Why Kobe Should Tell Magic Johnson to Shut Up Too
It seems that everybody has something to input into what the Los Angeles Lakers should be doing with their team. Whether you think Steve Nash should be pounding the ball with the pick-and-roll, or Kobe Bryant should be playing in isolation or Dwight Howard should post up and have the ball fed to him, there's criticism around every corner.
Fans, media, shameless bloggers who constantly add their input but don't think they're part of the problem (Is that me? That's probably me.); commentators, old players, new players, current players. Everybody seems to have something to say.
When it all comes down to it, however, nobody knows exactly what's going on behind the closed doors in the Lakers practices or in the locker rooms. We can assume, insinuate and constantly pick apart any little hint or clue we get, but the fact is it will never be concrete evidence. After the players and coaches, nobody knows.
The only problem is that people talking creates a whirlwind that eventually grows into a full-on panic, even if it isn't the actual team that's panicking. The front office catches wind of the panic tornado and eventually decides that something needs to be done, whether or not anything actually needs to be done.
Realistically, that's the reason that Mike Brown was fired. When Mitch Kupchak addressed the release of Brown, he spoke about the Princeton Offense and the player's failure to grasp it and succeed.
If that's the case, then Los Angeles' front office has some incredibly high standards, as the Lakers had the sixth-highest scoring offense at the time of Brown's dismissal.
Realistically, Mike Brown was fired because patience takes time, and the Lakers' front office can't handle it when they have to be patient, especially when the public perception is starting to get down on the team.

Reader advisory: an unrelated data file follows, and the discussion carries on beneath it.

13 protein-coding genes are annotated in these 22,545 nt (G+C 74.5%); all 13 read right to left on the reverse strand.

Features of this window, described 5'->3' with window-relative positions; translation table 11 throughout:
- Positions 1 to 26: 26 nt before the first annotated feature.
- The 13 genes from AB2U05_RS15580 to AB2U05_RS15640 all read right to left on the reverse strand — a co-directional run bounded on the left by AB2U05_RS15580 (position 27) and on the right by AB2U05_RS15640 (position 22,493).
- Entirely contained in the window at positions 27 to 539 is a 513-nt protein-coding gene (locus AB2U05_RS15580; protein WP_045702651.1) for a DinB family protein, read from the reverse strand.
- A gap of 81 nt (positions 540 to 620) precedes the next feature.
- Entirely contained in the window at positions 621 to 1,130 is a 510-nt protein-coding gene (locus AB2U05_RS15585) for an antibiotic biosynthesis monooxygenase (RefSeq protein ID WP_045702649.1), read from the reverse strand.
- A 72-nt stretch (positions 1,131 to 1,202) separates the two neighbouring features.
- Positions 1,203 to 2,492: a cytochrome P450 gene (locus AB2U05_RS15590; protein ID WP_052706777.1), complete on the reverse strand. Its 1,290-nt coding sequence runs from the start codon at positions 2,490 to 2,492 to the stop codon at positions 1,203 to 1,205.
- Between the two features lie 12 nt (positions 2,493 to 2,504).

It makes things even worse when there are former players and people in high regard with the public with ties to the Lakers are harping on what the team needs to do. It gets the public riled up and sends the front office into this frenzy.
That's exactly what Magic Johnson has been up to since Brown was fired. In an interview with USA Today, Johnson prattled on about the Lakers' "win now" mentality as the reason that Brown was fired:
"That's the reason why Mike is out, because the Lakers are about winning championships. They're not about waiting. Some people have complained, and said different things - no, he didn't get a fair shake. The Lakers don't give people fair shakes. It's not about fair shakes. It's about whether you can produce or not."
What Johnson said is extremely interesting, not because he's uncovered some kind of holy grail of knowledge here, but because he's pointing out the problem with the Lakers, while simultaneously being part of the problem with the Lakers.
He acknowledges that the Lakers aren't going to sit around and wait for championships to happen, which is fine, but at some point the people involved there have to realize that five games is not an indicative sample of the entire season. The knee-jerk overreaction (firing Brown) may end up being the right decision, but it wasn't based on realistic reasons.
A little over a week ago when Kobe Bryant was responding to critics about the Lakers' struggles, he came out and told everyone that patience is necessary in implementing a new offense. He even went as far as to call out the over-reactors:
"Mike (Brown), it would be a little tougher for him to say that. So I’ll say it for him: Everybody shut up. Let us work and at the end of the day everyone will be pleased at the end of the day."
It may sound a bit harsh, but that actually seems like great advice to the detractors. This isn't like football, losing a string of games isn't going to keep them out of the playoffs, but the overreacting to losses can only have a negative effect on the team.
Kobe needs to go a little bit further and address these comments to more than just the Lakers fans who can't understand why their team is struggling, he needs to turn the comments on Magic as well.
In fact, just play this on a loop, and any time somebody tries to make an assumption about the Lakers based on a limited amount of evidence, or while completely ignoring evidence that detracts from their argument (like the Lakers when they fired Brown), just direct their attention to the looping tape.
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